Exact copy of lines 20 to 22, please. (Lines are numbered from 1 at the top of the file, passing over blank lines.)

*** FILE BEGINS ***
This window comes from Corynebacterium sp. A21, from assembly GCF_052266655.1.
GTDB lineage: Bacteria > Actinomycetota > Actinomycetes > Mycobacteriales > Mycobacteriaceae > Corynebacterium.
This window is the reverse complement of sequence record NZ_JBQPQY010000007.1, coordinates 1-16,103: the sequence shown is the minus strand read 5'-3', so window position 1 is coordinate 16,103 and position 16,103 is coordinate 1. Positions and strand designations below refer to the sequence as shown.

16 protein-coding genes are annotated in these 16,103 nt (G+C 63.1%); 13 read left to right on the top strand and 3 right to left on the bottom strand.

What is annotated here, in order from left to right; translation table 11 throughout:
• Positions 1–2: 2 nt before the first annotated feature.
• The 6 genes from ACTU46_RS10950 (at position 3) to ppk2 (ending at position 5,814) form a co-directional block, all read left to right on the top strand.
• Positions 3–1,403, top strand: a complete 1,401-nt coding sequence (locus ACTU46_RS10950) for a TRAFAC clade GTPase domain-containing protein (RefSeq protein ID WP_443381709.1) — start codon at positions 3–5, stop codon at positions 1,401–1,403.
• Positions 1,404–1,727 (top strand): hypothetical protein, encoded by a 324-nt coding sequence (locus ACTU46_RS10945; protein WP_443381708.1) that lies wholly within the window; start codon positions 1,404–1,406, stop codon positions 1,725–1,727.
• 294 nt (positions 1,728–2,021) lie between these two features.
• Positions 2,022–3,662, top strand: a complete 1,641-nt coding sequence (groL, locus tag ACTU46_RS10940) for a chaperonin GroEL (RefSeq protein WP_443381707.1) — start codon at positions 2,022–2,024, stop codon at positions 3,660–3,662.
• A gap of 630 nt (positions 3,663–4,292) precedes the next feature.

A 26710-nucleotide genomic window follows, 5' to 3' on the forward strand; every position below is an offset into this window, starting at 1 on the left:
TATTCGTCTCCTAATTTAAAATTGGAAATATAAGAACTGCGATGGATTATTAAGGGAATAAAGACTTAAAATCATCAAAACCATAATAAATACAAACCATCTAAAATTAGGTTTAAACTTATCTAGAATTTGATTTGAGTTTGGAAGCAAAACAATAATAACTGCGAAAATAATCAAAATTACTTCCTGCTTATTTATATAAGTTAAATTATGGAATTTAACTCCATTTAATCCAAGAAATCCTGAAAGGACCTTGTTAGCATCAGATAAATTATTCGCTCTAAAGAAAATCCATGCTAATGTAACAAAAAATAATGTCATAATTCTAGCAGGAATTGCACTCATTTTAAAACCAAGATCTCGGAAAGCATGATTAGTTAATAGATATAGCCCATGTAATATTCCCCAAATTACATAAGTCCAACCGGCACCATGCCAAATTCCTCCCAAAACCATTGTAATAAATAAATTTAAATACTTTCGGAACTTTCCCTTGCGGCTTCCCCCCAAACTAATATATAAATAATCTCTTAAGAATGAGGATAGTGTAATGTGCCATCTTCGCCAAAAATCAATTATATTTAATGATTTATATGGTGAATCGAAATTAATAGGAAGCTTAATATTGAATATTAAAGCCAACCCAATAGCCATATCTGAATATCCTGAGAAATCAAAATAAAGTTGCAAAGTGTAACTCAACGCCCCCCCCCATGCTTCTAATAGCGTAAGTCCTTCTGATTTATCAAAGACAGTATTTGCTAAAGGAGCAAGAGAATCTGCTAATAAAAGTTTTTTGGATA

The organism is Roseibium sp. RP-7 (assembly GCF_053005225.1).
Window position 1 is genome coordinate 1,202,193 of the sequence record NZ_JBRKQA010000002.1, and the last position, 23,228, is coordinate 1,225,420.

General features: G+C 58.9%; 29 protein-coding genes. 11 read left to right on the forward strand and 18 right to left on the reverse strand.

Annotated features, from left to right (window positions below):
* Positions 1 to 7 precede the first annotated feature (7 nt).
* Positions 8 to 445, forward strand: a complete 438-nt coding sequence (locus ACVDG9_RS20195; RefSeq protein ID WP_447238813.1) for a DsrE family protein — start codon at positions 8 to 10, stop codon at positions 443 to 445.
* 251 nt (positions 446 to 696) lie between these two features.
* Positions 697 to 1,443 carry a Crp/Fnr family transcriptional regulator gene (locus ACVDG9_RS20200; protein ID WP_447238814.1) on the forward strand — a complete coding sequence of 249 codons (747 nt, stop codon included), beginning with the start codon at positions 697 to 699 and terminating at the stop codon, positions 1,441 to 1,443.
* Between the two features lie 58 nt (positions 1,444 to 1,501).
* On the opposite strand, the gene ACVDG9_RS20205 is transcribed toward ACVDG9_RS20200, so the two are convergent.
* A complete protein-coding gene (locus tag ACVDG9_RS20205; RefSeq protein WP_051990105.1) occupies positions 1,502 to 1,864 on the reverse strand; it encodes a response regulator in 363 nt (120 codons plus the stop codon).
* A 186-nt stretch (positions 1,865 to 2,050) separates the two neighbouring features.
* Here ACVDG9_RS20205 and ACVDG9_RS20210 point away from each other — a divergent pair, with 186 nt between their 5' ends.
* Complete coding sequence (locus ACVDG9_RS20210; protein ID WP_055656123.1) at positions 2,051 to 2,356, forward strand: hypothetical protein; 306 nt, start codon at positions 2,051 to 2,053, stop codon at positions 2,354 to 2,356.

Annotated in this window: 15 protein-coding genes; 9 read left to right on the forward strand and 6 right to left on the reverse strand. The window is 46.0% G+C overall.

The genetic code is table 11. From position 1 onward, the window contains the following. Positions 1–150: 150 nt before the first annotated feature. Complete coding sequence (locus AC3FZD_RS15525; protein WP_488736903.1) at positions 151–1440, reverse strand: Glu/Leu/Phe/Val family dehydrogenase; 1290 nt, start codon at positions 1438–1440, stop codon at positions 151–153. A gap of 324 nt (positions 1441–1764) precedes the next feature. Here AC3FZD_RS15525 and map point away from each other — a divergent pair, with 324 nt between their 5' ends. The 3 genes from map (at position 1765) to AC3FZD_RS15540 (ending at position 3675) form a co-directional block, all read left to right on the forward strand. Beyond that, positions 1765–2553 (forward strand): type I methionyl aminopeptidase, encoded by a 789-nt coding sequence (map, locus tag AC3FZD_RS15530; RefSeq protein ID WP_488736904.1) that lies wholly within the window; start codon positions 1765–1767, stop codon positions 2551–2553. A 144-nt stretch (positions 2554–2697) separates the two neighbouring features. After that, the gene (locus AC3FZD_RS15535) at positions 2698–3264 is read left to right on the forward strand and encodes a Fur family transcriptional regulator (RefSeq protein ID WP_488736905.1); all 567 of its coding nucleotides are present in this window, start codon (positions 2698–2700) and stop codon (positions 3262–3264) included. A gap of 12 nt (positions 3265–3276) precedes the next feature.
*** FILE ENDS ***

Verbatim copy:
* Positions 8 to 445, forward strand: a complete 438-nt coding sequence (locus ACVDG9_RS20195; RefSeq protein ID WP_447238813.1) for a DsrE family protein — start codon at positions 8 to 10, stop codon at positions 443 to 445.
* 251 nt (positions 446 to 696) lie between these two features.
* Positions 697 to 1,443 carry a Crp/Fnr family transcriptional regulator gene (locus ACVDG9_RS20200; protein ID WP_447238814.1) on the forward strand — a complete coding sequence of 249 codons (747 nt, stop codon included), beginning with the start codon at positions 697 to 699 and terminating at the stop codon, positions 1,441 to 1,443.